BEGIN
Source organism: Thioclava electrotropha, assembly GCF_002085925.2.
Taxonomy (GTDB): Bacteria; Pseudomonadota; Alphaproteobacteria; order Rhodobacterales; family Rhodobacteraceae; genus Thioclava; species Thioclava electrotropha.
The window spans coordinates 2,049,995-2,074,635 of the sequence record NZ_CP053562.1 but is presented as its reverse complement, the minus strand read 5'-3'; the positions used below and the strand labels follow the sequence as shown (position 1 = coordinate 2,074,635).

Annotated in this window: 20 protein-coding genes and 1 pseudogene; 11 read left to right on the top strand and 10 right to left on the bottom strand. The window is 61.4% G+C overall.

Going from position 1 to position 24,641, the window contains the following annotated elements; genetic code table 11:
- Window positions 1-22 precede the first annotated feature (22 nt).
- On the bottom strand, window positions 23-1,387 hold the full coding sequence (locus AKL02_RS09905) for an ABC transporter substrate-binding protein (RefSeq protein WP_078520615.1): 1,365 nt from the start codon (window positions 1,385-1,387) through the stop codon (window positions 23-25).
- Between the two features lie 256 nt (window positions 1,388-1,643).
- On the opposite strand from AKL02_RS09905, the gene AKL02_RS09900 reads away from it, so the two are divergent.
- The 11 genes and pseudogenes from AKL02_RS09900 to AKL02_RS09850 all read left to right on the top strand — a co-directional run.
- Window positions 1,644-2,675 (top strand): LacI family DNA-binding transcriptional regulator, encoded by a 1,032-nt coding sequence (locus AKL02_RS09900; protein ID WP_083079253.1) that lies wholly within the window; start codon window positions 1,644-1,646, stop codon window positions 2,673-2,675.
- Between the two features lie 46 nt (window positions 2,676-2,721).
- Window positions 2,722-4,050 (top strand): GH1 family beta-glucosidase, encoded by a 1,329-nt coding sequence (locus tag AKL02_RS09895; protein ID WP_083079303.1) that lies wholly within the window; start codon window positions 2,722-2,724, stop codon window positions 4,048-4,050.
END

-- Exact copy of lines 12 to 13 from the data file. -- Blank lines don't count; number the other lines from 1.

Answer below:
- Between the two features lie 46 nt (window positions 2,676-2,721).
- Window positions 2,722-4,050 (top strand): GH1 family beta-glucosidase, encoded by a 1,329-nt coding sequence (locus tag AKL02_RS09895; protein ID WP_083079303.1) that lies wholly within the window; start codon window positions 2,722-2,724, stop codon window positions 4,048-4,050.